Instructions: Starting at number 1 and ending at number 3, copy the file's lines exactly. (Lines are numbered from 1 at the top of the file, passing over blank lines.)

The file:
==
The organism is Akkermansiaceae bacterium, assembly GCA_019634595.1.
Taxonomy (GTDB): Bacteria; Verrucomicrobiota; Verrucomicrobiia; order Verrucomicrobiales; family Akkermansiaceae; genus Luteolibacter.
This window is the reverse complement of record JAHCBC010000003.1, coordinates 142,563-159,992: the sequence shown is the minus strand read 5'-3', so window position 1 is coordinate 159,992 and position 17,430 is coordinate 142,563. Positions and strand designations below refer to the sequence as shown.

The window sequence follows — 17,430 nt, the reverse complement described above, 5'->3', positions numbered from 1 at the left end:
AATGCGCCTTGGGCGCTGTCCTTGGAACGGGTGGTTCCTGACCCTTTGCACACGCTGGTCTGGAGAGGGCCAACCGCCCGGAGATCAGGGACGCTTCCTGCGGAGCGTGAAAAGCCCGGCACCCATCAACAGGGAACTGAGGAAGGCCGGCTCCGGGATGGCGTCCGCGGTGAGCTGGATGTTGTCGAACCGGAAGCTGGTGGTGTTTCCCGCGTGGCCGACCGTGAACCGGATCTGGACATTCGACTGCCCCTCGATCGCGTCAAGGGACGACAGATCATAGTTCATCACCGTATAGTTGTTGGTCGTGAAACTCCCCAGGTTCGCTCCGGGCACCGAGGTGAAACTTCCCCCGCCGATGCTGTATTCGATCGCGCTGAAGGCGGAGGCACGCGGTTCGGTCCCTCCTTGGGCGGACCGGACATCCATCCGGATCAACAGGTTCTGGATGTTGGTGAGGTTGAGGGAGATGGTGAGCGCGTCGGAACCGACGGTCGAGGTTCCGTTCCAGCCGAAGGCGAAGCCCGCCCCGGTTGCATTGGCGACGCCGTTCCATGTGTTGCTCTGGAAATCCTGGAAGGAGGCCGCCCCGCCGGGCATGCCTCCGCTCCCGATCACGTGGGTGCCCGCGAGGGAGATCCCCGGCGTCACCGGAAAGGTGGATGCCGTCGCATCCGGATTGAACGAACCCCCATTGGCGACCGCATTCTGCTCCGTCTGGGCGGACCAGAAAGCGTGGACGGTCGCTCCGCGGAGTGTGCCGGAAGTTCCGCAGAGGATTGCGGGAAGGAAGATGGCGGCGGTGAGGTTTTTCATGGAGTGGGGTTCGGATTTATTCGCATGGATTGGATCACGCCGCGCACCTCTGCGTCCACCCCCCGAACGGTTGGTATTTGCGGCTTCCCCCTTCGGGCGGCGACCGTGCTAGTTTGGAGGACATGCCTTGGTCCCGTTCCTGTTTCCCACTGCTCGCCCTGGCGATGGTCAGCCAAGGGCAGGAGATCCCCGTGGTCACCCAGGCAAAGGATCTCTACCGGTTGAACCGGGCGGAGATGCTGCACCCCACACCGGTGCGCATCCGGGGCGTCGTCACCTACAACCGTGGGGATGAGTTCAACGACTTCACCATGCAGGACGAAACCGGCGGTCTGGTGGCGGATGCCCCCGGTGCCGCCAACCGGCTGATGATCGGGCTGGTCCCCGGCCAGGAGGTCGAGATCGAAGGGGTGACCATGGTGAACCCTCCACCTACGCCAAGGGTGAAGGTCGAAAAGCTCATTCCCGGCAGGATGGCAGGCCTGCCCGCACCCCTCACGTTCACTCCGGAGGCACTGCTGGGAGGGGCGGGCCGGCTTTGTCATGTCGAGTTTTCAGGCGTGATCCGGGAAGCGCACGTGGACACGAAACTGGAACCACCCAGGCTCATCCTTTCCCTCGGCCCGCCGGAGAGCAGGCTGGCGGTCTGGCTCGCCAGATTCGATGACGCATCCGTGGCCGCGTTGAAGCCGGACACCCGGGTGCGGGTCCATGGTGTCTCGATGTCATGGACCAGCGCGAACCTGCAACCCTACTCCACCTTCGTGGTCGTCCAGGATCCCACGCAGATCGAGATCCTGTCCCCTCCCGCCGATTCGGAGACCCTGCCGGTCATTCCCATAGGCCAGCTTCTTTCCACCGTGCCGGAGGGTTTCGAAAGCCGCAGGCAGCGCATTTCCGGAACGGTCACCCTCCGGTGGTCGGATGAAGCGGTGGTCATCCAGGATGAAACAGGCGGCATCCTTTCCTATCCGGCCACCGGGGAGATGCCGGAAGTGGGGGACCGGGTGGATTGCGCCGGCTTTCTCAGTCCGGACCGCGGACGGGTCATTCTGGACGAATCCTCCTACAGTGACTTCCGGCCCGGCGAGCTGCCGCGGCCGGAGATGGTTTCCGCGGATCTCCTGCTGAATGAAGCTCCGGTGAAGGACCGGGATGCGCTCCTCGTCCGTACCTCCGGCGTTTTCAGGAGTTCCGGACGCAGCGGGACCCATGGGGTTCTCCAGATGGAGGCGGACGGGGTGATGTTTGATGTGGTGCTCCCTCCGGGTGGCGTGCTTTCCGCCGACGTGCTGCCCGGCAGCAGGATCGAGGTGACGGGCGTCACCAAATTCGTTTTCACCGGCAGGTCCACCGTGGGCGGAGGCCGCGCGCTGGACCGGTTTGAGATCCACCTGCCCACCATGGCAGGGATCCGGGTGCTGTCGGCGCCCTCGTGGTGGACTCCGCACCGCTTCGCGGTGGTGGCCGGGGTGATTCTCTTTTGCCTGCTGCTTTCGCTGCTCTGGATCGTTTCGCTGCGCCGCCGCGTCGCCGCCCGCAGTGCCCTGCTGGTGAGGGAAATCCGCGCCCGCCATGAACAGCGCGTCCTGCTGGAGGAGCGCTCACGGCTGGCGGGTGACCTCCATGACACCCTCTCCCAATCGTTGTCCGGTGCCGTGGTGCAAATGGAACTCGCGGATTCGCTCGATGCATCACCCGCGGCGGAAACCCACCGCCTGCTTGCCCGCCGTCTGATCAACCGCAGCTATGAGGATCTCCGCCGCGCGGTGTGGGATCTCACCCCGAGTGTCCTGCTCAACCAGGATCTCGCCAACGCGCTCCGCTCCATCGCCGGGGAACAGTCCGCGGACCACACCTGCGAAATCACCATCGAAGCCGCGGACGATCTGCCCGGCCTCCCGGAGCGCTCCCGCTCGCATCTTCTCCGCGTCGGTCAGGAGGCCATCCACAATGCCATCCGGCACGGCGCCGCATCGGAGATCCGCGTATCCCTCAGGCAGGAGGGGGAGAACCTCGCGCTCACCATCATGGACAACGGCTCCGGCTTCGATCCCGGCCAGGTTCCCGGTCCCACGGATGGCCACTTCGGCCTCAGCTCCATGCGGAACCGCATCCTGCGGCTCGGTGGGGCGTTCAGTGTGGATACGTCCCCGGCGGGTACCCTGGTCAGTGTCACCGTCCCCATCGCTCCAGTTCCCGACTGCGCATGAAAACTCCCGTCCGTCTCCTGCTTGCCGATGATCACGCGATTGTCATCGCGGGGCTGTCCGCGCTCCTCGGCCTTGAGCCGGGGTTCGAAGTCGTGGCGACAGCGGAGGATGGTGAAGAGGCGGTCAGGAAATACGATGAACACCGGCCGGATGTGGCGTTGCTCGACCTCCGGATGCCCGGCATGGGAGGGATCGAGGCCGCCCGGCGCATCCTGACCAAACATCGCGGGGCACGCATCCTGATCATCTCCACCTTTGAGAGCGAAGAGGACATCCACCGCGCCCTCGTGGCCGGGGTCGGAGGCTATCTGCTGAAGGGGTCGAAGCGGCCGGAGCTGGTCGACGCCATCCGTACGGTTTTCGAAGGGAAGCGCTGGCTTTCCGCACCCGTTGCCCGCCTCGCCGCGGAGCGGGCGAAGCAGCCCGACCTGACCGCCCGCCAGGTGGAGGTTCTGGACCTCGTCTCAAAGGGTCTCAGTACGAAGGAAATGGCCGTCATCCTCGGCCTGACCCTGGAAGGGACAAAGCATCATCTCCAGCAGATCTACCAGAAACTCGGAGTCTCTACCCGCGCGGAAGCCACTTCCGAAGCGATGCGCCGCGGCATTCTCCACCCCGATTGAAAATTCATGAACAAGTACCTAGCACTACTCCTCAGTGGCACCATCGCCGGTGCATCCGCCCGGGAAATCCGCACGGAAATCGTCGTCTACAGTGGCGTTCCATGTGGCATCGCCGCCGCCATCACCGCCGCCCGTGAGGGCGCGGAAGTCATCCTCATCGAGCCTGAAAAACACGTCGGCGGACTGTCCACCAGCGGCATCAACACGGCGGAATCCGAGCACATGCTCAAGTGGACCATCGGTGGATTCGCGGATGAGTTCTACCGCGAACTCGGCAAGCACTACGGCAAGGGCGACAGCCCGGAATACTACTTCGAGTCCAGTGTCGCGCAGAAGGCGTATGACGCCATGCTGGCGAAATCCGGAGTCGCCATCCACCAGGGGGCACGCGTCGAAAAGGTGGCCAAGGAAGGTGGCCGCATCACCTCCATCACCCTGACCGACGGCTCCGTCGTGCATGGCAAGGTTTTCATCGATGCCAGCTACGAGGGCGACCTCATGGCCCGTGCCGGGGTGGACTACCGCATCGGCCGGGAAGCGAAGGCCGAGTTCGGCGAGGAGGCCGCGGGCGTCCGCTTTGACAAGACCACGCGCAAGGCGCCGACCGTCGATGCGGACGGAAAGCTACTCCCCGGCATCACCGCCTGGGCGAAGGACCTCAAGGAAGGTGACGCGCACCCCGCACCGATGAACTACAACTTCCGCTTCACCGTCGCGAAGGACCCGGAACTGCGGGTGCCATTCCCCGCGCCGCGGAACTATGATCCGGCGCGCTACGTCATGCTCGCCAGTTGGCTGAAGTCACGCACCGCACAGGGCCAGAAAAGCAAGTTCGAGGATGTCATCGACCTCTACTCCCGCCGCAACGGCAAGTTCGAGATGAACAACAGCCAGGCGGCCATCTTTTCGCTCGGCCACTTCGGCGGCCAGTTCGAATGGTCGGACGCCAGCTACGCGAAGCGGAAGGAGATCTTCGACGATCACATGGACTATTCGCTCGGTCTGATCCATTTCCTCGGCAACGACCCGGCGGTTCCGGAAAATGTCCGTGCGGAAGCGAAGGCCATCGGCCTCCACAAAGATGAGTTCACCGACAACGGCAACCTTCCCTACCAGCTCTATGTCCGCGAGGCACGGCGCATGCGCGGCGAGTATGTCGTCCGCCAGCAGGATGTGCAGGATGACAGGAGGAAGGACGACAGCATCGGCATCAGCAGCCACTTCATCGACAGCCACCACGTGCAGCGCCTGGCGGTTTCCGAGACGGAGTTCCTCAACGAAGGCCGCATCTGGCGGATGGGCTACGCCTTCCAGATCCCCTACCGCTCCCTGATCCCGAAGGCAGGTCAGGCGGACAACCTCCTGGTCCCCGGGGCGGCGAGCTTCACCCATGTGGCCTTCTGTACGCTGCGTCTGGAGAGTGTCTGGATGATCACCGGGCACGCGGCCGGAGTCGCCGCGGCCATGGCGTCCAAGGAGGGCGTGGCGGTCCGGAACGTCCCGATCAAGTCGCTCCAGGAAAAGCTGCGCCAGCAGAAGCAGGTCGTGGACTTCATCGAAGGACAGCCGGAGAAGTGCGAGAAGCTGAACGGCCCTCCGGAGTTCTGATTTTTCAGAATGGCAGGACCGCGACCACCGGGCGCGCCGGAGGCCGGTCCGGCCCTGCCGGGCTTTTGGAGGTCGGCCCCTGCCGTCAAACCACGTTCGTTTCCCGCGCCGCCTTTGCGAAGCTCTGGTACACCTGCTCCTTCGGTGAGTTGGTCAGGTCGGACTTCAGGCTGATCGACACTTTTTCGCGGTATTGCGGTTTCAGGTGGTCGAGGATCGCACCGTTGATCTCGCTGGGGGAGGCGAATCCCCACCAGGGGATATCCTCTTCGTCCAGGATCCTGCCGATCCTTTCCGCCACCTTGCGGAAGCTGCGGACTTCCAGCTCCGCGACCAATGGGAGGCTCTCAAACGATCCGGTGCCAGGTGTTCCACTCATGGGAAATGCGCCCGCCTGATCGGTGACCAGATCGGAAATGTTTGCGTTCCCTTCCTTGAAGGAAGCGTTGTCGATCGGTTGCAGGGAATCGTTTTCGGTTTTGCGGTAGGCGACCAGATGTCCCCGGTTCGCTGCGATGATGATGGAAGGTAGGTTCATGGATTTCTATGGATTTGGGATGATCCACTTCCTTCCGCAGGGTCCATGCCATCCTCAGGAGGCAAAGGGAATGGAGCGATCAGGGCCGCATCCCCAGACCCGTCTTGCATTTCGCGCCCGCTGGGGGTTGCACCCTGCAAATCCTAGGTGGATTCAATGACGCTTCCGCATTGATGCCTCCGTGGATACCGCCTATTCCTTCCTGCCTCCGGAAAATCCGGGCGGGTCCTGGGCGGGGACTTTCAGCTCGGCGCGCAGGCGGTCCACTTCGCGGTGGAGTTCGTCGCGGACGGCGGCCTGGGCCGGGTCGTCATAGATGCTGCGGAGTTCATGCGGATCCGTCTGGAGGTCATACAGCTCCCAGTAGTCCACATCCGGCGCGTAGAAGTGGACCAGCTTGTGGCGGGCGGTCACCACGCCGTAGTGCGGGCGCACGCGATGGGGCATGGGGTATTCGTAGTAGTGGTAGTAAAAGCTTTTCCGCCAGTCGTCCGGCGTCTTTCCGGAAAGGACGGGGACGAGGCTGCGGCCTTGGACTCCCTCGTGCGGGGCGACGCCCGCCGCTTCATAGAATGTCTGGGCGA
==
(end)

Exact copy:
The organism is Akkermansiaceae bacterium, assembly GCA_019634595.1.
Taxonomy (GTDB): Bacteria; Verrucomicrobiota; Verrucomicrobiia; order Verrucomicrobiales; family Akkermansiaceae; genus Luteolibacter.
This window is the reverse complement of record JAHCBC010000003.1, coordinates 142,563-159,992: the sequence shown is the minus strand read 5'-3', so window position 1 is coordinate 159,992 and position 17,430 is coordinate 142,563. Positions and strand designations below refer to the sequence as shown.